In February 2011, Graham ceased to be associated with the Asakusa Geisha Association. According to several news reports, the Association disaffiliated her.[19][20] The Wall Street Journal reported that Graham was asked to leave "because her actions disgrace[d] the reputation of the association".[20] The Daily Telegraph cited an anonymous insider who claimed that Sayuki had failed to follow customs and show proper deference to more experienced practitioners, as well as spending too much time on self-promotion. The Asakusa Geisha Association would not confirm or deny this.[21] According to other reports, Graham had requested permission to operate independently from December 2010 after the "mother" of her geisha house fell ill, and denied falling out with other geisha. Graham said she would continue to operate as a geisha, and would consider joining a different geisha district.[22] According to a representative of the Asakusa Geisha Association, the Association only gave special dispensation for Graham to be a geisha "as part of her study" and "did not expect her to want to become an independent geisha to begin with".[20] Asakusa Geisha Association rules generally allow a geisha to open her own geisha house after being a geisha for four years.[23] According to Graham, the Association would not allow her to have her own geisha house because she was not Japanese. The Association acknowledged that Japanese citizenship was one requirement for working as a geisha.[19]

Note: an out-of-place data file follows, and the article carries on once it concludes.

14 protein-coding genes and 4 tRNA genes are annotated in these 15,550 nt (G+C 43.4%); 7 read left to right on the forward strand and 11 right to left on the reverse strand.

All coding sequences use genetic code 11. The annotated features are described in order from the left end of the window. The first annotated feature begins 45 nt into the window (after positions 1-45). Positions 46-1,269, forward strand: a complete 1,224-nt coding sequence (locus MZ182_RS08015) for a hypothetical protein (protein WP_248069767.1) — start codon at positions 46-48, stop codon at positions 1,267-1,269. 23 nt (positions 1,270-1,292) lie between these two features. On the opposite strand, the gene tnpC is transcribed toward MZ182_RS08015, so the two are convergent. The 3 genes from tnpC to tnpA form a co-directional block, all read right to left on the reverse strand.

Also in 2011, Graham opened a kimono shop in the Asakusa district of Tokyo.[8]

In 2013, Graham performed at Hyper Japan in the United Kingdom.[24] In the same year, Graham also visited Dubaï and Greece.[25] As of 2013, Sayuki ran her own independent house in Yanaka, an old-world district in Tokyo, where she was training four apprentices.[2][24][26][27][28][29]

In 2014, Graham opened a geisha bar in Kutchan, Hokkaido.[30] In April 2014, she was invited to perform alongside other geisha at the annual Harusame Festival (春雨祭?) in Nagasaki.[31][better source needed]

Wanaka Gym court case and fine[edit]